iSER and DA Frequently Asked
Q1. What is iSER?
iSER stands for "iSCSI Extensions for RDMA". As the name indicates, it is an extension of the data transfer model of iSCSI, a storage networking standard for TCP/IP. iSER enables the iSCSI protocol to take advantage of the direct data placement technology of the RDMA (Remote Direct Memory Access) protocol suite (RDMAP/DDP/MPA) publicly released by the RDMA Consortium in October 2002.
Q2. What is the purpose of iSER?
The iSER protocol seeks to increase the connectivity of the iSCSI end nodes so that implementations can take advantage of the RDMA over TCP/IP protocol suite.
Q3. What are the advantages of iSER?
The iSER data transfer protocol allows iSCSI implementations to have data transfers which achieve true zero copy behavior - eliminating TCP/IP processing overhead as network speeds approach 10Gb/s - on generic RDMA network interface controllers (RNIC), while preserving the compatibility with iSCSI infrastructure. Also, in an iSCSI/iSER implementation, certain protocol aspects of iSCSI, such as data integrity management and some error recovery features are simplified.
Q3a Why is true zero copy important?
As networking speeds approach 10Gb/s, much of the overhead of processing networking traffic is related to memory-to-memory copying, particularly at the receiver. True zero copy eliminates this overhead.
Q3b Is an RNIC the only way to achieve true zero copy?
No, but other methods of achieving true zero copy in the NIC require the NIC to become aware of the actual upper layer protocol being utilized (iSCSI, NFS, DAFS etc.). An RNIC is the only way to achieve true zero copy without upper layer protocol specific extensions in the NIC itself.
Q4. Is iSCSI being replaced by iSER?
No, in fact, an iSCSI/iSER implementation requires iSCSI components - such as login negotiation, discovery, boot, security, and authentication including the PDU formats – defined by the iSCSI specification. As already noted, iSER is an extension of the data transfer model of the iSCSI protocol, but does not change the other areas of the iSCSI protocol. One should view iSER only as a Datamover for the iSCSI protocol.
Q5. Is iSER a new "iSCSI 2.0"?
No, an iSCSI/iSER implementation must be compliant to the same iSCSI protocol defined by the IETF iSCSI specification. The iSER protocol utilizes an existing, compatible iSCSI mechanism (login key negotiation) to determine whether to use iSER or standard iSCSI data transfer models. Other aspects of the iSCSI protocol (discovery, boot, security, authentication etc.) are left unchanged. One should view iSER only as a Datamover for the iSCSI protocol.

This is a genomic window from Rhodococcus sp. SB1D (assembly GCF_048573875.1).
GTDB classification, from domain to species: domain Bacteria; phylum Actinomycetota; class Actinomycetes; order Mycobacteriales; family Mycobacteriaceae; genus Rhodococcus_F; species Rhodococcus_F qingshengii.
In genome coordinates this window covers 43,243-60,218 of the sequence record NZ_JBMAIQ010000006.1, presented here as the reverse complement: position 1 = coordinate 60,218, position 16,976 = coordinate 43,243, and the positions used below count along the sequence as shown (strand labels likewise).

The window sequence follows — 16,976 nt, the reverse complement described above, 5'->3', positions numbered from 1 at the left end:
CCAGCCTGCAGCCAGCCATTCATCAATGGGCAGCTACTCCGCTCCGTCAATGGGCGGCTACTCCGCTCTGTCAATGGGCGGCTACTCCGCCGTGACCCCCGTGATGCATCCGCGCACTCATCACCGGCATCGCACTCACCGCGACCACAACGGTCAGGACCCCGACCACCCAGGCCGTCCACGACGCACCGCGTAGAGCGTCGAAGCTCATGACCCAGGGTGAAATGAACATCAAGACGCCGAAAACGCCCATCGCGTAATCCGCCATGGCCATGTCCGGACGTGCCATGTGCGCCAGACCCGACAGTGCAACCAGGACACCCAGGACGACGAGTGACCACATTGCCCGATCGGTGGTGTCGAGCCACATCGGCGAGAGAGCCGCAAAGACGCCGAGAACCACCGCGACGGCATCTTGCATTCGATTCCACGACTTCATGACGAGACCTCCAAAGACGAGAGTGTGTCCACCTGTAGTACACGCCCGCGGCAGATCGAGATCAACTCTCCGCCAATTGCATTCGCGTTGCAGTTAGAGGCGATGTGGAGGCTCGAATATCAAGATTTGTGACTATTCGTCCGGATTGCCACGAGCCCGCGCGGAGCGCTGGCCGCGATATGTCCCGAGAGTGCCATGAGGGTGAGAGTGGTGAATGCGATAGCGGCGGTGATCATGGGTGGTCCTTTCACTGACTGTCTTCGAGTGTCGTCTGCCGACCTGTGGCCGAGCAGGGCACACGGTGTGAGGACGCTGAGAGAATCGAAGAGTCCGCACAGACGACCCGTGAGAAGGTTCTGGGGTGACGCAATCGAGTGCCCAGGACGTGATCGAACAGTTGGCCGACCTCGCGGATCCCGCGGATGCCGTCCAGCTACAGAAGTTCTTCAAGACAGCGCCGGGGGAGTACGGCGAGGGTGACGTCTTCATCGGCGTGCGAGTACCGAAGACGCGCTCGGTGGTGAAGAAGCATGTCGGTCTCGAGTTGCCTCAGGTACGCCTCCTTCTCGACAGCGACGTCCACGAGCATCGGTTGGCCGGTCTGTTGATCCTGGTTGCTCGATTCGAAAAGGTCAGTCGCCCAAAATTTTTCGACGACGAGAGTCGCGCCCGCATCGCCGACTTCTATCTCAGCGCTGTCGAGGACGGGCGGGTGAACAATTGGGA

Q6. What is DA (or Datamover Architecture)?
The Datamover Architecture for iSCSI (DA) specification defines an abstract model in which the movement of data between iSCSI end nodes is logically separated from the rest of the iSCSI protocol in order to allow iSCSI to adapt to innovations available in new IP transports such as RDMA over TCP/IP.
Q7. How is DA related to iSER? [ or vice versa ]
The iSER protocol is a “Datamover protocol” as defined in the Datamover Architecture for iSCSI specification. The iSER protocol thus applies the Datamover Architecture for iSCSI in extending the data-movement capabilities of iSCSI to include RDMA. The Datamover Architecture for iSCSI itself is agnostic about the specifics of iSER or other supporting protocols.
Q8. Why did you have to define two specs - DA and iSER?
The architectural intent behind each specification is different. The DA specification defines a logical separation of data movement from the rest of the iSCSI protocol in a way that is useful for increasing the connectivity of iSCSI in the future (such as running iSCSI on other RDMA protocols or even running on SCTP). The iSER protocol specification applies the Datamover Architecture in defining a specific mapping of iSCSI’s data movement features to the RDMA protocol suite released by the RDMA Consortium in October 2002.
Q9. Doesn't the publication of DA and iSER specs confuse the nascent iSCSI industry?
No. This work extends the connectivity of iSCSI and is a clear demonstration of the commitment of RDMA Consortium members to the iSCSI technology and its advancement. The involvement of several individuals involved in the IETF iSCSI specification effort also reinforces the complementary nature of iSCSI, DA and iSER specifications.
Q10. Is the RDMA Consortium advising iSCSI users to move to iSCSI/iSER-based solutions?